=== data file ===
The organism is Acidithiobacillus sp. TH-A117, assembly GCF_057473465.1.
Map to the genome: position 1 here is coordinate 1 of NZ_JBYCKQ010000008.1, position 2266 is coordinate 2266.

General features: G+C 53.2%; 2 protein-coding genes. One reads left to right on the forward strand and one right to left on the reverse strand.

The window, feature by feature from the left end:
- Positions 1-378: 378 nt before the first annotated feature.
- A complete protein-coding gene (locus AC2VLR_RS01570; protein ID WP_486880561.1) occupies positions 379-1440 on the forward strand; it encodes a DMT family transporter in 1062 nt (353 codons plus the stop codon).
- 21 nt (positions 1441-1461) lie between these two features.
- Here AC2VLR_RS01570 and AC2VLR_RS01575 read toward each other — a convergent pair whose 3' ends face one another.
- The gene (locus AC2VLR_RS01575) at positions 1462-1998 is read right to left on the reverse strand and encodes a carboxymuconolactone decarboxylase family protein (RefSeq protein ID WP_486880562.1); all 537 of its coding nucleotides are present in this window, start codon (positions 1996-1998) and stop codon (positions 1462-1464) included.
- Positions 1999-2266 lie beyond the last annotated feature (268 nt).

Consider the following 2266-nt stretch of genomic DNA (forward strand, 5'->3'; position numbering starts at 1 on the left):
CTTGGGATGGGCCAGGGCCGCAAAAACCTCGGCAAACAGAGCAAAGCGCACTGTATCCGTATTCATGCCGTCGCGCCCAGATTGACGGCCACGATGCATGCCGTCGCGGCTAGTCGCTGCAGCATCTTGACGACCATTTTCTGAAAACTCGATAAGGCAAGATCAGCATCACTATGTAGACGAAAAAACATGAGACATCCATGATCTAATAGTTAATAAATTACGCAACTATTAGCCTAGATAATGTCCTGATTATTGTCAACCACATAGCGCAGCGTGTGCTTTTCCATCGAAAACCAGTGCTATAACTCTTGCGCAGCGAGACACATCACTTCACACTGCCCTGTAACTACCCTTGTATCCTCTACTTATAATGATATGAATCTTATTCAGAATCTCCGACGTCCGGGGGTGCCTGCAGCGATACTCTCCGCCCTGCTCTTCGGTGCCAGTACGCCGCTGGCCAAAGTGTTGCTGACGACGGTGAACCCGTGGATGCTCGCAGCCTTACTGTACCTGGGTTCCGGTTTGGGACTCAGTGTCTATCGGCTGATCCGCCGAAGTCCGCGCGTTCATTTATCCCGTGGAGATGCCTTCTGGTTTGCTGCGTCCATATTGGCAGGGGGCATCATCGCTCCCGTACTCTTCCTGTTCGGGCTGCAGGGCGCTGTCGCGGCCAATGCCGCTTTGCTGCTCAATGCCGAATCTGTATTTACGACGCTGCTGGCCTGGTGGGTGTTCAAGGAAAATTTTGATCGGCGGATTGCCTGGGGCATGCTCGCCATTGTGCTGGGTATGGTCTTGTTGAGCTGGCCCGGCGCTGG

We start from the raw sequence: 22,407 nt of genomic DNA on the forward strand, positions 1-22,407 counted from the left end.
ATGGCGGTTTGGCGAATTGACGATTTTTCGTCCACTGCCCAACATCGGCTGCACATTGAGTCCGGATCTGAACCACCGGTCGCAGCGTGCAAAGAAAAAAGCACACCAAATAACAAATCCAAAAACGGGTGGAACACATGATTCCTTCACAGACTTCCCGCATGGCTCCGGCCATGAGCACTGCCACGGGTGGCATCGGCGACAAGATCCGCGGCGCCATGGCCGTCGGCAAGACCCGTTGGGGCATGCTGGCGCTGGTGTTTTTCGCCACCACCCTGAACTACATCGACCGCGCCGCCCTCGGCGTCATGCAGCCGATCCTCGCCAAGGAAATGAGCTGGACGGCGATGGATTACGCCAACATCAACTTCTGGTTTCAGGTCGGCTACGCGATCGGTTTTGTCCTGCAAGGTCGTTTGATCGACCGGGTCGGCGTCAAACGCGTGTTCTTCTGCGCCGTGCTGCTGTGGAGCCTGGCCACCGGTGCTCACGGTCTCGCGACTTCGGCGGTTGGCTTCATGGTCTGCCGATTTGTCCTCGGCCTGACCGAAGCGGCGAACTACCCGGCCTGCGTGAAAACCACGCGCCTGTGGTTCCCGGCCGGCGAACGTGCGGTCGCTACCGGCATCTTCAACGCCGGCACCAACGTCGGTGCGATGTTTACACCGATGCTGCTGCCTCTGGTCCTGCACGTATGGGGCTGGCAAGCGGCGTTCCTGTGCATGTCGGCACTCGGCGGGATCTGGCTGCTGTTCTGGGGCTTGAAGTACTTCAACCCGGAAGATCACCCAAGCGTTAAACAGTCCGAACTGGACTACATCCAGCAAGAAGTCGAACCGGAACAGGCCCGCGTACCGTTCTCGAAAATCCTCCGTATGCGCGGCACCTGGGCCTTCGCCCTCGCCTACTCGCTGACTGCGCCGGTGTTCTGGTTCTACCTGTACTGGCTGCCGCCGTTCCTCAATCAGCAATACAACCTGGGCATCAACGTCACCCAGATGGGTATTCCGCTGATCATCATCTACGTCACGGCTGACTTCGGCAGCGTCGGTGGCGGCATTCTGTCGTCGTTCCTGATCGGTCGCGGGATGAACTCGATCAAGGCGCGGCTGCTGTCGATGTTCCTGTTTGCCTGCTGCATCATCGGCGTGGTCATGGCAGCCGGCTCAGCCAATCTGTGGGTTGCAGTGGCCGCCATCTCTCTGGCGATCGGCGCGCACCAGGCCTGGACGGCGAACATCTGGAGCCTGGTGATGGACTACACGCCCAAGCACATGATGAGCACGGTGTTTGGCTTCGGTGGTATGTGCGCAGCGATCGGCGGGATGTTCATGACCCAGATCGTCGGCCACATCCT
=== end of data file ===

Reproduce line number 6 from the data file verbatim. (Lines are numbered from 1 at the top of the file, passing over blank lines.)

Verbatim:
- A complete protein-coding gene (locus AC2VLR_RS01570; protein ID WP_486880561.1) occupies positions 379-1440 on the forward strand; it encodes a DMT family transporter in 1062 nt (353 codons plus the stop codon).